Advanced theory and practice for high performance computing and communications

Geoffrey Fox
2011 Concurrency and Computation  
We review possible and probable industrial applications of HPCC focusing on the software and hardware issues. Thirty-three separate categories are illustrated by detailed descriptions of ve areas|computational chemistry Monte Carlo methods from physics to economics manufacturing, and computational uid dynamics command and control, or crisis management and multimedia services to client computers and settop boxes. The hardware varies from tightly-coupled parallel supercomputers to heterogeneous
more » ... stributed systems. The software models span HPF and data parallelism, to distributed information systems and object/data ow parallelism on the Web. We nd that in each case, it is reasonably clear that \HPCC works in principle," and postulate that this knowledge can be used in a new generation of software infrastructure based on the WebWindows approach, and discussed in an accompanying paper. { { on supercomputers etc.) with and technologies (PC, Web) low-end but widely used applications Bottom-up Approach (Command Control Manufacturing etc.) Involving integration and capabilities Metaproblems high-end technologies (MPI, HPF,..) and low-end of high-high-end applications (3D CFD Figure 1: Integration of Grand Challenges and Pervasive T echnologies \integrated" metaproblems|or national challenges. In the analysis that follows, we g r o u p p o ssible industrial uses of parallel computers into 33 broad classes, which include both Grand and National Challenges. In the nal section, we describe ve particular applications to illustrate the analysis of the relevance of HPCC in their solution. These include Grand Challenges, such as Monte Carlo simulation, computational uid dynamics, and molecular dynamics as well as National Challenges, such a s m ultimedia (Web) information systems, manufacturing, and command and control. The latter three areas are \metaproblems" (de ned precisely in Section 2), which integrate several distributed applications including component grand challenges, such as vehicle and process simulation in manufacturing, and weather prediction in command and control. The bottom-up approach of Figure 1 is proposed so that one can build HPCC applications and software on a commercially viable base Fox:95k]. There are two such natural technology springboards| rstly, shared memory multiprocessors, and secondly, Web or distributed computing. The rst choice leads to the interesting distributed shared memory environments, whereas the second is naturally a message passing environment. We expect that both these \viable bases" should and will be explored. One important feature of the broader distributed computing base is that it \by de nition" includes \everything," and so one can build complete metaproblems in terms of a single technology framework. From this point of view, this paper can be considered as a summary of results and requirements for \top of the pyramid" software, algorithms, and applications that need to be used in designing and building the bottom-up HPCC technology. Section 2 reviews our general study of the structure of problems, as this is helpful in understanding the appropriate hardware and software system in each case. In Section 3, we show how the di erent problem categories or architectures are addressed by parallel software systems with di erent capabilities. We give illustrative examples, but not an exhaustive list of existing software systems with these characteristics. We consider High Performance Fortran and its extensions as a data parallel language message passing systems, such as those supplied with commercial multicomputers as well as approaches to software integration. In Section 2, we point that our old classi cation of problems omitted metaproblems|problems built up from several components|each of which could have its own parallelization issues.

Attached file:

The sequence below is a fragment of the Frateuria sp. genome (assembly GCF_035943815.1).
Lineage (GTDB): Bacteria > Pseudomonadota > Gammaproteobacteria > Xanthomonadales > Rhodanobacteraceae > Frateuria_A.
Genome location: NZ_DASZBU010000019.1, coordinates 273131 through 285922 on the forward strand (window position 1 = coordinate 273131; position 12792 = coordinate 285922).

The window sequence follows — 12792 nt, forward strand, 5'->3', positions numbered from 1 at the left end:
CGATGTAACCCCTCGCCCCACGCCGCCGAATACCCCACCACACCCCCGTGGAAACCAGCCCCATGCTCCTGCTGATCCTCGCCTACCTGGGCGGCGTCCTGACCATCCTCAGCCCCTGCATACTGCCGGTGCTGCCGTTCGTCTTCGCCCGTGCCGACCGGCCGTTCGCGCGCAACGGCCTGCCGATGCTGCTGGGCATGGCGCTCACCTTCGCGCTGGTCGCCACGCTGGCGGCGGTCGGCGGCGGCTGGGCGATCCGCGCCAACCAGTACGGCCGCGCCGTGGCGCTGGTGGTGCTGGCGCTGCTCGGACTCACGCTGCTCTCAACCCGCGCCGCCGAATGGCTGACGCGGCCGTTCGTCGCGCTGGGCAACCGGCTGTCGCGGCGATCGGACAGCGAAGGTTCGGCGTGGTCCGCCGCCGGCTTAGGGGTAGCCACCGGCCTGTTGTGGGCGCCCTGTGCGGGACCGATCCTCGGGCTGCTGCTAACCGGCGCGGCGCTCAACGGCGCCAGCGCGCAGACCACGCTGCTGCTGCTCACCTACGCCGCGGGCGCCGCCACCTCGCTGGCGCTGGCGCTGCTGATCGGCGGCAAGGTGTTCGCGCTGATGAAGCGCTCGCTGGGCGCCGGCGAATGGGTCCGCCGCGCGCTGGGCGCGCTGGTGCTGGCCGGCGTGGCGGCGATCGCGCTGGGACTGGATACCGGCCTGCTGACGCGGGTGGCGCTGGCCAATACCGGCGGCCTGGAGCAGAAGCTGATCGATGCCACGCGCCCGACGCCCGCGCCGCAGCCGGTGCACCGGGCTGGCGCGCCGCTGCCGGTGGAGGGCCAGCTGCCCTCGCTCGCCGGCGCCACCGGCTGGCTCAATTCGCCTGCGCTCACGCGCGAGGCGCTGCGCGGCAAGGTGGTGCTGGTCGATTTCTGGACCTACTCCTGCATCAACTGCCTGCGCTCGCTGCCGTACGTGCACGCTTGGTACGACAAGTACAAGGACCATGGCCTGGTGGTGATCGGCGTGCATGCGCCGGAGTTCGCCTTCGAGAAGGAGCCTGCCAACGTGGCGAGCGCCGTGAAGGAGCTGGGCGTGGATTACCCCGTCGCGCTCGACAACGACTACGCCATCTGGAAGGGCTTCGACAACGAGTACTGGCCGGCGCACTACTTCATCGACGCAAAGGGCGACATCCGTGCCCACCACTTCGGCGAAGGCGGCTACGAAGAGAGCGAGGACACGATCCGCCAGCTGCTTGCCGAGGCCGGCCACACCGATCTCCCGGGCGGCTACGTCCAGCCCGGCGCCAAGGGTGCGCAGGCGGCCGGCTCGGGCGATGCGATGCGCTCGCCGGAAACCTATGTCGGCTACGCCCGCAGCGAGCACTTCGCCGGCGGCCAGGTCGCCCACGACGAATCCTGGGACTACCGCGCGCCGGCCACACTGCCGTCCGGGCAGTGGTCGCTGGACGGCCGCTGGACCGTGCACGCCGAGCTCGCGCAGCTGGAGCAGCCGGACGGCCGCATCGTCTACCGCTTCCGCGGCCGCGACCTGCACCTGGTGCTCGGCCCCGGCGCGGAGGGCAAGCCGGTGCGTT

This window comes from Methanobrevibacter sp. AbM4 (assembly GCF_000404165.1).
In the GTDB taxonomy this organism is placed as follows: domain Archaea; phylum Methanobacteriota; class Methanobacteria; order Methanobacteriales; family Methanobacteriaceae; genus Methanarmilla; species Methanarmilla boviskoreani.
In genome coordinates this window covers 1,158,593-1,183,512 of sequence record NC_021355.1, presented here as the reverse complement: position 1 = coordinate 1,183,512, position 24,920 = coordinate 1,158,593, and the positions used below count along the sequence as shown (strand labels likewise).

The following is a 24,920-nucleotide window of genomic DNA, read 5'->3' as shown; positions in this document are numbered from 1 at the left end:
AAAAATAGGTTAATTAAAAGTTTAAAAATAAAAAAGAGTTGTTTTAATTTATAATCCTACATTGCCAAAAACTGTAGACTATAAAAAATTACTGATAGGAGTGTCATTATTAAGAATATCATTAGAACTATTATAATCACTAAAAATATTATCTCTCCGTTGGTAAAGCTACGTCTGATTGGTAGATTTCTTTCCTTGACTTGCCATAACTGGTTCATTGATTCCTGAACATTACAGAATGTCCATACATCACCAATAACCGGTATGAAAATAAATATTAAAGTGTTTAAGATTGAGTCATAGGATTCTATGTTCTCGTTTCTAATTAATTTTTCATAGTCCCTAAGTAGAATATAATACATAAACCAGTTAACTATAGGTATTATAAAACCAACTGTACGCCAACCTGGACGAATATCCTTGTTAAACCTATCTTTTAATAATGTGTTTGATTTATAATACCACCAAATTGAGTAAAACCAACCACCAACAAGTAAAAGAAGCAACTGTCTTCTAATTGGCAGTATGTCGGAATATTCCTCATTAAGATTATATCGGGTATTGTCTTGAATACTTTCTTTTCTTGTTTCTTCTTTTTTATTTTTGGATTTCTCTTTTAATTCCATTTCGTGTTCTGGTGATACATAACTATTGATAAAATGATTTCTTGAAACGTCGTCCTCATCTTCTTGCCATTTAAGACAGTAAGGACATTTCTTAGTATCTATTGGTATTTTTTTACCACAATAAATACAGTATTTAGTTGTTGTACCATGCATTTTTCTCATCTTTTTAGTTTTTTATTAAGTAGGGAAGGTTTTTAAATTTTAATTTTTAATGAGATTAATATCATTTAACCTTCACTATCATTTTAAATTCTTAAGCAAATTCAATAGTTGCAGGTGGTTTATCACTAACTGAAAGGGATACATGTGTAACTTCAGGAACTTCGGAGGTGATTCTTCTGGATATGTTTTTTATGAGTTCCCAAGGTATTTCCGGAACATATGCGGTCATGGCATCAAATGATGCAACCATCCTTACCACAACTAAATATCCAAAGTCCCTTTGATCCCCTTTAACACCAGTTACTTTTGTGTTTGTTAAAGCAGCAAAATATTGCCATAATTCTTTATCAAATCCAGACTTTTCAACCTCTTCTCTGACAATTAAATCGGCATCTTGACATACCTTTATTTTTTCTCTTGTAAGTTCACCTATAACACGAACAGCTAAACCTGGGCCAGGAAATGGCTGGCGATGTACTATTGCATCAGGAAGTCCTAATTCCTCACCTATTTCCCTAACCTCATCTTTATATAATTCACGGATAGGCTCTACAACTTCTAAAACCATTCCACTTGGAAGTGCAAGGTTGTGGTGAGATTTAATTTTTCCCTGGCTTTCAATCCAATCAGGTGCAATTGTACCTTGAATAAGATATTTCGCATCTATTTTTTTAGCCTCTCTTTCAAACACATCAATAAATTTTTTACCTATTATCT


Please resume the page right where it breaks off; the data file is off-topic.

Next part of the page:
doi:10.1002/cpe.1863 fatcat:dxzlqgakunhbpdkabvaktvwbay